Effectiveness and challenges of Insta prescribed porridge on nutritional status of under 5 malnourished HIV/AIDS children at Lea Toto, Kangemi, Nairobi, Kenya
Masinde, Lily Jane Ateko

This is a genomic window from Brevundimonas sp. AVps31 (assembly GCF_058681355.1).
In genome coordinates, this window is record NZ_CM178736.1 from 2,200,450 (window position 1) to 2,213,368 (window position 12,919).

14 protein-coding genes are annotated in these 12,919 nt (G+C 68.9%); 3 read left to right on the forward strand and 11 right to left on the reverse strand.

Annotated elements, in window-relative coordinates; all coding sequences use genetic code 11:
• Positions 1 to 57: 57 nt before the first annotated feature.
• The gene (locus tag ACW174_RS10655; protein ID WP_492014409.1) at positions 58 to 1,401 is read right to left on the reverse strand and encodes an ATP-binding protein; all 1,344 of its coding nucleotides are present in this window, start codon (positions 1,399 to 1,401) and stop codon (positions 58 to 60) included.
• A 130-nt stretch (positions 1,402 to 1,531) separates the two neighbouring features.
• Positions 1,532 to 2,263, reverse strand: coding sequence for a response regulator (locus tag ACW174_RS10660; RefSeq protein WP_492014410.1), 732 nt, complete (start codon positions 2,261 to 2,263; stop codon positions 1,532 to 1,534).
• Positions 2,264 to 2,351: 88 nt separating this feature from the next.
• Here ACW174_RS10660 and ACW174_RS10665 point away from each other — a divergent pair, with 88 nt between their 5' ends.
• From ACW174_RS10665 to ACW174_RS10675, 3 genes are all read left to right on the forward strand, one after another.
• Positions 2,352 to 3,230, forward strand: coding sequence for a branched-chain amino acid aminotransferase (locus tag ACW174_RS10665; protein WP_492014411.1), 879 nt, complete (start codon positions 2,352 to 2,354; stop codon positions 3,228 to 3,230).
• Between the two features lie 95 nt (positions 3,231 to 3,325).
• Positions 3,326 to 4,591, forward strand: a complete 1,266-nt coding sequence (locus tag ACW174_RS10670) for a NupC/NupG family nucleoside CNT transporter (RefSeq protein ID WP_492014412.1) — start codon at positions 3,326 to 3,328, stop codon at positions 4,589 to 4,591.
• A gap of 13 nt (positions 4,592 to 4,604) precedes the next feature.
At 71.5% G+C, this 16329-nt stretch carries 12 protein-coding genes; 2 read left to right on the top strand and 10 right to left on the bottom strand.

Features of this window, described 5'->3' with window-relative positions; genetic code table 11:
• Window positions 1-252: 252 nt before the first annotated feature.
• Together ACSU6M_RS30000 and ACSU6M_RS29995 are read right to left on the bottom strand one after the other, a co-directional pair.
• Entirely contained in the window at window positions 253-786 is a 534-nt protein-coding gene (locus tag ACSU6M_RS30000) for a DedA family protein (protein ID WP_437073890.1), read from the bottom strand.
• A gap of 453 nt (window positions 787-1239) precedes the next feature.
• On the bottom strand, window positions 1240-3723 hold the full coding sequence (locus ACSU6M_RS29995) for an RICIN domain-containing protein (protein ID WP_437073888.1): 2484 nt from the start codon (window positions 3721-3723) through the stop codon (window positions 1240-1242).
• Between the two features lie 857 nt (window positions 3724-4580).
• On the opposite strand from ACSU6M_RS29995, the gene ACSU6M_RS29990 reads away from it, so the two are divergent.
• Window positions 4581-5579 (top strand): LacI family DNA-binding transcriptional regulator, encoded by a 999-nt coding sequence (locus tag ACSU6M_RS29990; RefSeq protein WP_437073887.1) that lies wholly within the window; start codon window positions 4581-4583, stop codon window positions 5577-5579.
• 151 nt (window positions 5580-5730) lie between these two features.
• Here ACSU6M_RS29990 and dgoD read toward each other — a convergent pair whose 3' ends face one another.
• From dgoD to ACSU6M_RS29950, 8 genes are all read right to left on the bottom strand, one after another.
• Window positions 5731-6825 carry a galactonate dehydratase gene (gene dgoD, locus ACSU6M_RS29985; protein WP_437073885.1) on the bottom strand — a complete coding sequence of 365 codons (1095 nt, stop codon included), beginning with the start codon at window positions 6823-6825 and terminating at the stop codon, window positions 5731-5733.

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A lot is published on the role of good nutrition in mitigating the effects of HIV/AIDS, but little is known about the effectiveness of prescribed diets (Food by Prescription (FBP)) in malnourished HIV infected children. The aim of the study was to determine the effectiveness of a prescribed porridge blend, branded 'Insta First Food (FF)', in improving the nutritional status of malnourished HIV infected children below 5 years attending Lea Toto comprehensive care centre, Kangemi slum, Nairobi. FF is a combination of whole maize (Zea mays L.), millet (Eleusine coracana (L.) Gaertn.), sorghum (Sorghum bocolor (L.) Moench), soya (Glycine max (L.) Merr.), sugar (Saccharum officinarum L.), oil, with added vitamins and minerals. The study was a quasi experimental design that compared nutritional status at baseline (entry) and final (exit). 234 HIV infected children aged 6-59 months with a Z score < -2 were eligible. The children completed the study when they attained a Z score> -1, relapsed, died or failed to achieve a Z score > -1 after 3 months. (July - October 2008). A questionnaire on socio-dernographic/economic factors was administered to the caregivers and supplementary data such as infections suffered from were derived from medical records at the study centre. Chi-square was used to test associations between dependent variables (Z scores), and independent variables. A paired T-test was performed to test for mean difference between baseline and after intervention. Frequency distribution on individual variables was undertaken and cross tabulations between all categorical variables and Z-scores performed to uncover the distribution patterns. Pearson chi-square test was performed to test for association between Zscores and individual categorical variables. 81.2% attained a Z score of> -2 in 2 or 3 indicators (WAZ, HAZ and WHZ) whereas only 18.8% had 0 or 1 indicator showing> -2 after 3 months period. Weight gain was significant (p<0.05). Inconsistency in improvement of Z scores was significantly linked to socio-demographic/economic factors especially age of child (P=0.002), relationship of caregiver to child (P=0.072), correct porridge preparation (P=0.020) and age of care giver (P=0.071). There was significant association between training and correct porridge preparation (p<O.OOl). Children aged 0.5 - < 2 years were 3.3 times more likely to improve their nutrition status as compared to those above 2 years; correct food preparation placed a child at 2.6 fold better than wrong preparation; children with caregivers aged ~30 years were 1.9 times more likely to improve. Addressing malnutrition in HIV infected children should entail an integrated programme that addresses nutrition and socio demographic/economic factors such as age of child and caregiver, training on food intervention, family planning, medical and child care.